4. Right-click IgnoreNTFS, and then click Modify
  5. In the Value data box, type \$Extend\* /s
  6. Click OK, and then close Registry Editor.
  7. Restart the server.

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World Backup Day

I just found out that March 31st has been designated as World Backup Day!

Click on the image below to go to the World Backup Day website, and take the pledge to backup your data. And, if you need help doing so, let me know!

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Reset WHS Backup Database

I still have several Microsoft Windows Home Servers (WHS) running in some customer offices. Had an issue where the backup database got corrupted, not allowing me to retrieve any backups. I tried many solutions, but none fixed the problem.

So, how do you wipe out the WHS backup database to essentially start clean?

What you will have found out is that there’s not an option for doing this from the WHS console. Yes, you “clean” the database, but that only removes backups older than your declared backup settings. And a “repair” does not do the trick.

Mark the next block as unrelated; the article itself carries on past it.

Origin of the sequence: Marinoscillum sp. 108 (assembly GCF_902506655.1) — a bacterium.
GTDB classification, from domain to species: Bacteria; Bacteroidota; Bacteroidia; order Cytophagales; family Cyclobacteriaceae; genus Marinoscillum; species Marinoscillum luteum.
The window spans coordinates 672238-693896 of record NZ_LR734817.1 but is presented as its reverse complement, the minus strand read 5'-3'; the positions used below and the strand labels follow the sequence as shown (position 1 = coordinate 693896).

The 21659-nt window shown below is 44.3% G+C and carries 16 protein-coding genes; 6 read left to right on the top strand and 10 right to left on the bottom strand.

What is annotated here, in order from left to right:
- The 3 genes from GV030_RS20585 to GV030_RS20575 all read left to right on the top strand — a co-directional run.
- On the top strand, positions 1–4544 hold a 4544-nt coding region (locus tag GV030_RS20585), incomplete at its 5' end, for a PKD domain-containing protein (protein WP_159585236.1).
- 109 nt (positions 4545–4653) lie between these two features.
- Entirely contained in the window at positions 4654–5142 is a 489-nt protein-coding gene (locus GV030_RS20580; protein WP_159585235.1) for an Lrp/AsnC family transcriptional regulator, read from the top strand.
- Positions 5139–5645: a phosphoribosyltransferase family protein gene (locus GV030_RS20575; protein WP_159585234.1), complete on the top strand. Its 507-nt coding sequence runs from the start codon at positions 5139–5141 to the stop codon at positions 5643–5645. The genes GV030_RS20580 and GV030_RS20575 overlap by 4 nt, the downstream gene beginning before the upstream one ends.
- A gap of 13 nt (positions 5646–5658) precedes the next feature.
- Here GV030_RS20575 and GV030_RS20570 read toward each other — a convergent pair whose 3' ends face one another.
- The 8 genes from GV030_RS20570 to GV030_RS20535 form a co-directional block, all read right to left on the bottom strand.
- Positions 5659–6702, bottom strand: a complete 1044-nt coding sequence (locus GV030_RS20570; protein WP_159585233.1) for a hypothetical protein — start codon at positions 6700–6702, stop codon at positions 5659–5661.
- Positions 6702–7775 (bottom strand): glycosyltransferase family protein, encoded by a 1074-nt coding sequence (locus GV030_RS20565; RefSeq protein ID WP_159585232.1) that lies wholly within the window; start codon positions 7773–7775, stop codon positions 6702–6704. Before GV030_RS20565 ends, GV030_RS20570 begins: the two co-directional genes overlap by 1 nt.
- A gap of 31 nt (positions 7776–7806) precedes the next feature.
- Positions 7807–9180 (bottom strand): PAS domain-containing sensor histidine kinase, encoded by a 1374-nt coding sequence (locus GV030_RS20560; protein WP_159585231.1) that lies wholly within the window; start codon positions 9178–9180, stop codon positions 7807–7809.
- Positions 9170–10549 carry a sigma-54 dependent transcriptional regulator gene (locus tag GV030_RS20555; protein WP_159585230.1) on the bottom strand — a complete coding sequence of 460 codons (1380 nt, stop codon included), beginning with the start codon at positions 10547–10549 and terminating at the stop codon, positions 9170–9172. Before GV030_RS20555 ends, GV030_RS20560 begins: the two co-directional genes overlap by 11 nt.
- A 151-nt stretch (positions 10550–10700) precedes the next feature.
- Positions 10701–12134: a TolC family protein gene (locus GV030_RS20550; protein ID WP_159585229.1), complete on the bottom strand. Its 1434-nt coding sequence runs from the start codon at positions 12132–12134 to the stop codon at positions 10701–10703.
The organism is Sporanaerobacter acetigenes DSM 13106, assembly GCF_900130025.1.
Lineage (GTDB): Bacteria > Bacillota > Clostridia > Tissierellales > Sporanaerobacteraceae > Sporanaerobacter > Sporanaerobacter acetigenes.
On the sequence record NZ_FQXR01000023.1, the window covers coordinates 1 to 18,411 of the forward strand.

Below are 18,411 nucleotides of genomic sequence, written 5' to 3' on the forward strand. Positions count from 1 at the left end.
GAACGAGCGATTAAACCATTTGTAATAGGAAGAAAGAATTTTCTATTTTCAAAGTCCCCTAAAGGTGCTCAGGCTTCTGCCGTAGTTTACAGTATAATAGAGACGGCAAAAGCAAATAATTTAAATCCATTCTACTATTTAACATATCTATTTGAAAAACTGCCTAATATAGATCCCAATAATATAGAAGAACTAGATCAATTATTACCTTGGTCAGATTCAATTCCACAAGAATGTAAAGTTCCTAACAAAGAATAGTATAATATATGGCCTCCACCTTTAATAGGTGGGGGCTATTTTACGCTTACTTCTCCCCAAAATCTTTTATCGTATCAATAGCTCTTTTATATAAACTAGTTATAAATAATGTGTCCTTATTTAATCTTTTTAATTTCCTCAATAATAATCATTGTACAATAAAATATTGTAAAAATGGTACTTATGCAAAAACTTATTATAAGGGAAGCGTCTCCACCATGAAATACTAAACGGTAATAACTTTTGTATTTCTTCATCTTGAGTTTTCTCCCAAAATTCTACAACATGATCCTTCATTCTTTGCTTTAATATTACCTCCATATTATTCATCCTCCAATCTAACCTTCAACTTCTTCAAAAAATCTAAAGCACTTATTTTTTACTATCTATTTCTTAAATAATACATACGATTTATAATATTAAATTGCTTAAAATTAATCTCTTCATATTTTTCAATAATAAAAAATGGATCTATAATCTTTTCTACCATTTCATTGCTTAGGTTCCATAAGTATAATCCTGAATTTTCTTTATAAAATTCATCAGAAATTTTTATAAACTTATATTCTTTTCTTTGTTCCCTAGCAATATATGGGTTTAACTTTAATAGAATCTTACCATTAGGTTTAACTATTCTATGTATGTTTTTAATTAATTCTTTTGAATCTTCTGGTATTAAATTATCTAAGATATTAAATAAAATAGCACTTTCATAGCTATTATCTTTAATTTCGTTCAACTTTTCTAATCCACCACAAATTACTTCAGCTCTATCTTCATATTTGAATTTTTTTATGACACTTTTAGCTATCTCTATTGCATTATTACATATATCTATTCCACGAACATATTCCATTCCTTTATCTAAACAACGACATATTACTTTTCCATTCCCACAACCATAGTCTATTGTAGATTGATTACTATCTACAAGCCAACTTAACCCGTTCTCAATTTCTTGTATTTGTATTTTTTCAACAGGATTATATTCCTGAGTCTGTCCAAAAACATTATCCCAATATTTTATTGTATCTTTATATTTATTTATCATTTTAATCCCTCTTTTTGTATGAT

So, I dusted off an old post (kudos to Jim Clarke) that will do exactly what we need – reset the current WHS backup database, and free up all the disk space previously used.

  • Use mstsc to login to the WHS Server
  • Open a command prompt (Start –> Run –> cmd)
    Type: net stop PDL
    Type: net stop whsbackup
  • Leave the command window open, as we will need it in a minute
  • Meanwhile, open up Windows Explorer and locate:
    D:\folders\{00008086-058D-4C89-AB57-A7F909A47AB4}